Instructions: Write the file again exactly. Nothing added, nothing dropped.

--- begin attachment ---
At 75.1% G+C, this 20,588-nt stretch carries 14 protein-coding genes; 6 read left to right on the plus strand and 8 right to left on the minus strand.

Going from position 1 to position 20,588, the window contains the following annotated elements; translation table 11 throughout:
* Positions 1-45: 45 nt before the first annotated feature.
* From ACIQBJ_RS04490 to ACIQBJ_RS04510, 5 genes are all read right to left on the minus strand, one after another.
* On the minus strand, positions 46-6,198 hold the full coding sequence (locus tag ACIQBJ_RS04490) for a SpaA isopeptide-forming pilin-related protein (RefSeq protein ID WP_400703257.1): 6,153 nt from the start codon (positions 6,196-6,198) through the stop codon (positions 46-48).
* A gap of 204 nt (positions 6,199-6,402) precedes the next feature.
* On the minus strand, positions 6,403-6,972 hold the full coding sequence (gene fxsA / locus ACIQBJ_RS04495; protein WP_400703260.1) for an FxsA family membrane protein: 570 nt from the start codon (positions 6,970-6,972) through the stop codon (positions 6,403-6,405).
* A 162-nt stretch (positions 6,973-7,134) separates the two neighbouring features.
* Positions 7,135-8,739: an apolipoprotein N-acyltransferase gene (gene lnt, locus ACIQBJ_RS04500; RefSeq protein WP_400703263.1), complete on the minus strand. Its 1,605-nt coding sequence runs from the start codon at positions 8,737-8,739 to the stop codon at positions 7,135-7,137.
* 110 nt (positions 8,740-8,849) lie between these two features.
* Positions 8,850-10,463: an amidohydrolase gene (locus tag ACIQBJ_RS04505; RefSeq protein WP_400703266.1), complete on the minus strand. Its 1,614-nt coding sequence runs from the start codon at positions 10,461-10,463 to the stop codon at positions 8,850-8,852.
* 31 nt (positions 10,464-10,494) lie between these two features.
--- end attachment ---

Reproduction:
At 75.1% G+C, this 20,588-nt stretch carries 14 protein-coding genes; 6 read left to right on the plus strand and 8 right to left on the minus strand.

Going from position 1 to position 20,588, the window contains the following annotated elements; translation table 11 throughout:
* Positions 1-45: 45 nt before the first annotated feature.
* From ACIQBJ_RS04490 to ACIQBJ_RS04510, 5 genes are all read right to left on the minus strand, one after another.
* On the minus strand, positions 46-6,198 hold the full coding sequence (locus tag ACIQBJ_RS04490) for a SpaA isopeptide-forming pilin-related protein (RefSeq protein ID WP_400703257.1): 6,153 nt from the start codon (positions 6,196-6,198) through the stop codon (positions 46-48).
* A gap of 204 nt (positions 6,199-6,402) precedes the next feature.
* On the minus strand, positions 6,403-6,972 hold the full coding sequence (gene fxsA / locus ACIQBJ_RS04495; protein WP_400703260.1) for an FxsA family membrane protein: 570 nt from the start codon (positions 6,970-6,972) through the stop codon (positions 6,403-6,405).
* A 162-nt stretch (positions 6,973-7,134) separates the two neighbouring features.
* Positions 7,135-8,739: an apolipoprotein N-acyltransferase gene (gene lnt, locus ACIQBJ_RS04500; RefSeq protein WP_400703263.1), complete on the minus strand. Its 1,605-nt coding sequence runs from the start codon at positions 8,737-8,739 to the stop codon at positions 7,135-7,137.
* 110 nt (positions 8,740-8,849) lie between these two features.
* Positions 8,850-10,463: an amidohydrolase gene (locus tag ACIQBJ_RS04505; RefSeq protein WP_400703266.1), complete on the minus strand. Its 1,614-nt coding sequence runs from the start codon at positions 10,461-10,463 to the stop codon at positions 8,850-8,852.
* 31 nt (positions 10,464-10,494) lie between these two features.